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Jacqueline Woolley, Chair The University of Texas at Austin, SEA 4.212, Austin, TX 78712 • (512) 475-7596

Awards and Recognition

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ArchivesAwards 2013  |  Awards 2012  |  Awards 2011


Wendy Domjan receives 2013 President's Teaching Award

Wendy I. Domjan, Distinguished Senior Lecturer in the Department of Psychology, has won the 2013 President's Teaching Award. The $5,000 award recognizes excellence in undergraduate education in the core curriculum. Winners must also have been involved in curriculum reform and educational innovation. Recipients of the award will be honored with a banquet.

Dr. Domjan received her Ph.D. in cognitive psychology from the University of Wisconsin-Madison in 1977. She joined the faculty of the Psychology Department of The University of Texas at Austin as an assistant professor. She is now a Senior Lecturer in psychology and the Assistant Director of the Plan II Honors Program. She has taught for the Psychology Department, Plan II Honors, Liberal Arts Honors, the Gateway Program and University Extension, both in evening and online classes. She is the recipient of the Chad Oliver Teaching Award from Plan II; The Harry Ransom Teaching Award and the Raymond Dickson Teaching Fellowship from the College of Liberal Arts; and is the first recipient of the Psychology Department’s Distinguished Teaching Award. Her most recent teaching interests have focused on the psychology of religion, the psychology of fundamentalism and the psychology of hope and virtue.

Rebecca Bigler wins Ann L. Brown Award for Excellence in Developmental Research

Professor Rebecca Bigler has won the 2013 Ann L. Brown Award for Excellence in Developmental Research from the Psychology Department at University of Illinois in Champaign-Urbana. This award is given annually by the Developmental Division of the Psychology Department at the University of Illinois to a researcher whose work has contributed ground-breaking insights to the study of child development. Professor Bigler's research examines the causes and consequences of social stereotyping and prejudice among children. She has also worked to develop and test the efficacy of interventions aimed at reducing children's gender and racial biases. Past winners of the award include Frank Keil, Carol Dweck, Seth Pollak and Janet Werker, among others.

David Yeager receives Outstanding Dissertation Award from SRCD

David Yeager, assistant professor in developmental psychology, is the recipient of the Society for Research in Child Development's "Outstanding Dissertation Award". "The award will be presented at the SRCD's biennial meeting in April 2013. The papers included in the dissertation are published or are forthcoming at Developmental Psychology, Child Development, and Review of Educational Research.  The dissertation has also won awards from the American Psychological Association (Science Directorate and Division 7 -- Developmental Psychology), the Society for the Psychological Study of Social Issues, The American Educational Research Association (Division E -- Human Development), the Spencer Foundation, and the International Society for Research on Aggression."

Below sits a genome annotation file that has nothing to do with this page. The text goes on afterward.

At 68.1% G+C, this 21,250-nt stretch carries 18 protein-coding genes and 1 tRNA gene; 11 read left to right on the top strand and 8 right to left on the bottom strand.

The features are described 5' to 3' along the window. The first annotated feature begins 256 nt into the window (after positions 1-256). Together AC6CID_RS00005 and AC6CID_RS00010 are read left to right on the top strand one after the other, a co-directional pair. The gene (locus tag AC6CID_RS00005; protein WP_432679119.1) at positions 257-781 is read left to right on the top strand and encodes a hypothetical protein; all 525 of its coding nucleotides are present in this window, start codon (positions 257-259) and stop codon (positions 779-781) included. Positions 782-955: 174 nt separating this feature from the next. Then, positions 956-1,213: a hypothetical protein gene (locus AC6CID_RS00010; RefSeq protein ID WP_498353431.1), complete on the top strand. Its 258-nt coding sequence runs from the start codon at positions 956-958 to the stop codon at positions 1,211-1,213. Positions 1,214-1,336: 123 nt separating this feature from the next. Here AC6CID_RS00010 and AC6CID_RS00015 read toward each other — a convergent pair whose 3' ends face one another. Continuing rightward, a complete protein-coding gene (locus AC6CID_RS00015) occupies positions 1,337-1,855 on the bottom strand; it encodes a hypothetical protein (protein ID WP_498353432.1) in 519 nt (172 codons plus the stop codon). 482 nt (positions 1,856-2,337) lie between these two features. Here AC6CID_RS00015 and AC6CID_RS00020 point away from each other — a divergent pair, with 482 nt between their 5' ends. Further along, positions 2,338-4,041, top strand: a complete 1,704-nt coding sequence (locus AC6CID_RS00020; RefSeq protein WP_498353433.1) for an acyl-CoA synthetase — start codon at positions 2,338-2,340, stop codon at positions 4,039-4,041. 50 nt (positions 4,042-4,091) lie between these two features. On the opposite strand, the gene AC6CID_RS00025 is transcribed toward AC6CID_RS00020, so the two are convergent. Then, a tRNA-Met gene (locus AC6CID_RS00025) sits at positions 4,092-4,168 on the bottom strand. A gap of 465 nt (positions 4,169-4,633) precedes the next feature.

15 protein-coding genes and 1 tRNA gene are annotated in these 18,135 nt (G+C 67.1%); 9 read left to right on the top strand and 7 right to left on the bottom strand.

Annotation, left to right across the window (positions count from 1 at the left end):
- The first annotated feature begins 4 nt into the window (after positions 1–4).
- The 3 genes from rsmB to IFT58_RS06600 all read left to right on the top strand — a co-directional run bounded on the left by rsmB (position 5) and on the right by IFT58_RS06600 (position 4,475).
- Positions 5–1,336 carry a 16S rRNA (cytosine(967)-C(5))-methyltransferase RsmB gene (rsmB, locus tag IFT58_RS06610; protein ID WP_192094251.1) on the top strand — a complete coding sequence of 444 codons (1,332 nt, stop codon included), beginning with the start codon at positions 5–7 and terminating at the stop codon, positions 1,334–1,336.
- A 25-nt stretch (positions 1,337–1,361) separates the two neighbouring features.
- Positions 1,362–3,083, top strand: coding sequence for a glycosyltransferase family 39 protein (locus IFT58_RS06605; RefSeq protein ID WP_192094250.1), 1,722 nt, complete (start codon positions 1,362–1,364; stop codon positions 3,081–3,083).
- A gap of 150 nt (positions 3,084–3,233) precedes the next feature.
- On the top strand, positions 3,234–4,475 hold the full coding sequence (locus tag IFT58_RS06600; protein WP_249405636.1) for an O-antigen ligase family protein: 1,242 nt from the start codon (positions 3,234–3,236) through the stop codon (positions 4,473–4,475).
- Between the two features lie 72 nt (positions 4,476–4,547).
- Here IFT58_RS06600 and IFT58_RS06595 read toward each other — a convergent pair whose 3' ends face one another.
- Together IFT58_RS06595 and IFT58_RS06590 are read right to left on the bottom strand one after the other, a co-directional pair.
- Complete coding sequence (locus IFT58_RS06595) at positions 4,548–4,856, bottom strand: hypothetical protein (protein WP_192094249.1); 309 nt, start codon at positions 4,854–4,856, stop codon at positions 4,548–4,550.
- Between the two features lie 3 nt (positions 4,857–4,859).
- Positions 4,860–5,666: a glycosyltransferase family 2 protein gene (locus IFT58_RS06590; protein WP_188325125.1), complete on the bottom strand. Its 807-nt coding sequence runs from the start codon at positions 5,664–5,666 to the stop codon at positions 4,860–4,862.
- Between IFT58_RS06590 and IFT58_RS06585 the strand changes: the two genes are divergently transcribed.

Titles of papers:

Yeager, D.S. & Walton, G. (2011). Social-psychological interventions in education: They're not magic. Review of Educational Research, 81, 267-301.

Yeager, D.S., Trzesniewski, K., Tirri, K., Nokelainen, P., & Dweck, C.S. (2011). Adolescents' implicit theories predict desire for vengeance: Correlational and experimental evidence. Developmental Psychology, 47, 1090-1107.

Yeager, D.S., Trzesniewski, K., & Dweck, C.S. (in press).  An implicit theories of personality intervention reduces adolescent aggression in response to victimization and exclusion. Child Development

Yeager, D.S., Miu, A.*, Powers, J.*, & Dweck, C.S. (in press). Implicit theories of personality and attributions of hostile intent: A meta-analysis, an experiment, and a longitudinal intervention. Child Development.

Dr. Yeager received his Ph.D. in developmental and psychological science from Stanford University.  He is a fellow of the Carnegie Foundation for the Advancement of Teaching, and studies adolescent development, with a focus on aggression, stress, and academic achievement.

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